Next Scheduled Lecture Paper



This paper has now been published on our Programme of Events page – 3rd August 2020



 Designing the new Cambridge Mosque Garden


Emma Clark


This article will look at how the principal elements of Islamic garden design, along with their profound spiritual symbolism, are integrated into this very English of urban settings. One of the key ingredients of an Islamic Paradise garden is the idea of the sanctuary, reminding all visitors of the importance of nurturing the inner ‘garden of the heart’ as well as the outer garden of trees, flowers and water.

From the beginning of the design process, the principal intention for this garden was to offer the visitor a calm green space to walk through, or sit in for a moment, on the way to prayer. It serves, not only as a quiet transition area between clamorous, traffic-ridden Mill Road outside and the peace of the Mosque within, but also aims to give a little taste of Jannat al-firdaws, the Gardens of Paradise described in the Qur’an.

This new Cambridge Central Mosque is Europe’s first eco-friendly mosque and was completed in 2019. Readers will be interested to know that all the geometric patterns used in the Mosque (the atrium floor, wooden doors, mashrabiyya – wood and metal screens – and stained-glass windows) were designed by the late Professor Keith Critchlow, co-founder of the Temenos Academy.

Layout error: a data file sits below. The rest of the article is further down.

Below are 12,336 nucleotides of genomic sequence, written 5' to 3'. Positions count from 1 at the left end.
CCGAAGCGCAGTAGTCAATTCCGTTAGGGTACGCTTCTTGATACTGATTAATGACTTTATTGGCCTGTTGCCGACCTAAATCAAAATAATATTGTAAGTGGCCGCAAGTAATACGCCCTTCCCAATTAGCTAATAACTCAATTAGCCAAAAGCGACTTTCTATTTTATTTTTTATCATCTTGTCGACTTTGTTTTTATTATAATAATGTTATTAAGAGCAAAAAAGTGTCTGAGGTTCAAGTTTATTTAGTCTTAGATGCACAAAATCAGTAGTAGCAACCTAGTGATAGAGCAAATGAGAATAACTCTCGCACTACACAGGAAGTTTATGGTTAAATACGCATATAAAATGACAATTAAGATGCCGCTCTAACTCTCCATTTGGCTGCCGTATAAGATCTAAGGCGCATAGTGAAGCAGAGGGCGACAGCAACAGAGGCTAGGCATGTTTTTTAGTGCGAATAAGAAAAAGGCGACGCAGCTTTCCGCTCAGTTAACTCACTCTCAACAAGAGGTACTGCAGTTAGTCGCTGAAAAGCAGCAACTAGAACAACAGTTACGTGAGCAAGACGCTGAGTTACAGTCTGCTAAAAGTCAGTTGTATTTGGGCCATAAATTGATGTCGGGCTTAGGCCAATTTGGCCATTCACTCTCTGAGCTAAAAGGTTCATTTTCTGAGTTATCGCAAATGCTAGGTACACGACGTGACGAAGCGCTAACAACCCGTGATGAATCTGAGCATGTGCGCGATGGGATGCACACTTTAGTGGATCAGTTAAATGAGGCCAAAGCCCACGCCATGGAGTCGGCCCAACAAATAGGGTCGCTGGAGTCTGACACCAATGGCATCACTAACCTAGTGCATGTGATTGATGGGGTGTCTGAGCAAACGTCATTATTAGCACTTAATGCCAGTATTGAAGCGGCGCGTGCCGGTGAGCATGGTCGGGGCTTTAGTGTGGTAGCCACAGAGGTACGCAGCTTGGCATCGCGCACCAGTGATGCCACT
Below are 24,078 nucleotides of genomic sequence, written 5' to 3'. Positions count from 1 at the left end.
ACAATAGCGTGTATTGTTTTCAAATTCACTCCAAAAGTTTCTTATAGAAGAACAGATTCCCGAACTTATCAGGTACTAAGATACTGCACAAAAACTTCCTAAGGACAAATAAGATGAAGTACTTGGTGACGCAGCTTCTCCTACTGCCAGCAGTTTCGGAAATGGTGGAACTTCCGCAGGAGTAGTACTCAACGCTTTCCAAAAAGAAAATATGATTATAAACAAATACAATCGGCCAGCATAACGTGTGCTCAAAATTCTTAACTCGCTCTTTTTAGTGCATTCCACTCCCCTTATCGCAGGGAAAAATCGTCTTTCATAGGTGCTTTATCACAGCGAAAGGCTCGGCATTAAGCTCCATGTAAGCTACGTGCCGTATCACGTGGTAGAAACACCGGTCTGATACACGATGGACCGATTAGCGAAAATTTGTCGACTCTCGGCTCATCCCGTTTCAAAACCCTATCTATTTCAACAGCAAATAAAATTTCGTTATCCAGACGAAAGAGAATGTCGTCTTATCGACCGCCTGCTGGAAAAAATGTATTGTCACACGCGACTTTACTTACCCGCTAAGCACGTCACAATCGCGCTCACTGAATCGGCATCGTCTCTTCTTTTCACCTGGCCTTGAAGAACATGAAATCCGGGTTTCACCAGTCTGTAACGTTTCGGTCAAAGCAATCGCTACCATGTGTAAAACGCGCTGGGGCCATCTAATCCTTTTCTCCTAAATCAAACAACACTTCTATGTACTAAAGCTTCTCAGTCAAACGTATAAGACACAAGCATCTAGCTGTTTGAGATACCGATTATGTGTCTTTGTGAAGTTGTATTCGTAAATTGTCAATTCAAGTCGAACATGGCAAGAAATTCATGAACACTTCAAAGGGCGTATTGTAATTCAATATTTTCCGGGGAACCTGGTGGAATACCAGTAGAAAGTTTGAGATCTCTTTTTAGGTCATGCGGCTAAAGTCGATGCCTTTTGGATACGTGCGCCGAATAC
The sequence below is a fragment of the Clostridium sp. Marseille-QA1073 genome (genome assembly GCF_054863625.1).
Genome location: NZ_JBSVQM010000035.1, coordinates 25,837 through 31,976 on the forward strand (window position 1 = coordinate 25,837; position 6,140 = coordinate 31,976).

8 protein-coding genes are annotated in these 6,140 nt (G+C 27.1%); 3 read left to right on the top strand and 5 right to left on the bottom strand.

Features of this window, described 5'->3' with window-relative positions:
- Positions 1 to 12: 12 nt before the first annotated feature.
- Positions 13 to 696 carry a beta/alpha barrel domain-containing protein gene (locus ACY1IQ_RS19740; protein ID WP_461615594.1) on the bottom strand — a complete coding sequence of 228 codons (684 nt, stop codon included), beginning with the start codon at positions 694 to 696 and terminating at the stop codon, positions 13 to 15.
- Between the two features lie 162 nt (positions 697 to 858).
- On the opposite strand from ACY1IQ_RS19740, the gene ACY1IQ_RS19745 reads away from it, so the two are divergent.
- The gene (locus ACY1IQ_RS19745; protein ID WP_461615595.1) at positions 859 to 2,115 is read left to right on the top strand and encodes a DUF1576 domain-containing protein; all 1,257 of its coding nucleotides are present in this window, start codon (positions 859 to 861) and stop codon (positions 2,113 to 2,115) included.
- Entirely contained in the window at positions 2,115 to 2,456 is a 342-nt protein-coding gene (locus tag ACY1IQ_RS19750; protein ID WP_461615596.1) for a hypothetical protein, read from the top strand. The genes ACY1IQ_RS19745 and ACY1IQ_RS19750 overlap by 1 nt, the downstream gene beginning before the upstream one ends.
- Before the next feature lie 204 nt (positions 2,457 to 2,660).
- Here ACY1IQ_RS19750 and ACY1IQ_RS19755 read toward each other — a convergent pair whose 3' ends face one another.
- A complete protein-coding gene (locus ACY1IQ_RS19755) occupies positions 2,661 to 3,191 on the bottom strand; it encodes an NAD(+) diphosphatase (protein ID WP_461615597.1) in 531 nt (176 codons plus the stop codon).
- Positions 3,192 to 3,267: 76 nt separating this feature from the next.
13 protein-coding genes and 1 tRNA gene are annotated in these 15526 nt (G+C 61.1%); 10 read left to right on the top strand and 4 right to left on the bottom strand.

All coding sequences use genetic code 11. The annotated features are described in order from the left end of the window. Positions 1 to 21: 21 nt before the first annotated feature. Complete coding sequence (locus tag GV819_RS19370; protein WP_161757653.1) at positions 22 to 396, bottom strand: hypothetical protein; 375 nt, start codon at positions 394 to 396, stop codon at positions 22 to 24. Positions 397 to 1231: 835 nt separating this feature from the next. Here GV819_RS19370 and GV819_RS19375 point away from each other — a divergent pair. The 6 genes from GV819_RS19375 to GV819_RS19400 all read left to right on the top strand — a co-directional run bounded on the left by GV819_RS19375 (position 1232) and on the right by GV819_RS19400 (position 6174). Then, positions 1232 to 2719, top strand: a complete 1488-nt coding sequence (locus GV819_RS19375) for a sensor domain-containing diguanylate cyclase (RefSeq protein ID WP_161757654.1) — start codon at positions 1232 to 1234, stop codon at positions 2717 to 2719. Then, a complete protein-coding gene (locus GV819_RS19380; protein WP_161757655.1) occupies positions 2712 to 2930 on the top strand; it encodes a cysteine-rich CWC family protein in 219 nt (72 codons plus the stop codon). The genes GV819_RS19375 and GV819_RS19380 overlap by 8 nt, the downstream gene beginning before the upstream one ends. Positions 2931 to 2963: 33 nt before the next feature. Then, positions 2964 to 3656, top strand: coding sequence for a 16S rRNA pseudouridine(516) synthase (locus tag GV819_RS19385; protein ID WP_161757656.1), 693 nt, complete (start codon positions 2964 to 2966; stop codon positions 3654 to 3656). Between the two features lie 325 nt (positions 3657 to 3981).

The Islamic-inspired garden within the Mosque boundary is open to all, Muslims and non-Muslims alike. Since the virus restrictions have been relaxed this is now open from 11am – 5pm.


There is also a narrow Community garden lying between the pavement of Mill Road and the Mosque railings. This consists of four planting beds with birch trees and is open to the public all the time. Indeed, a bus stop is located here with a particularly good view through the Mosque railings into the Islamic Garden!






[Photo: Emma Clark, Cambridge Mosque Garden]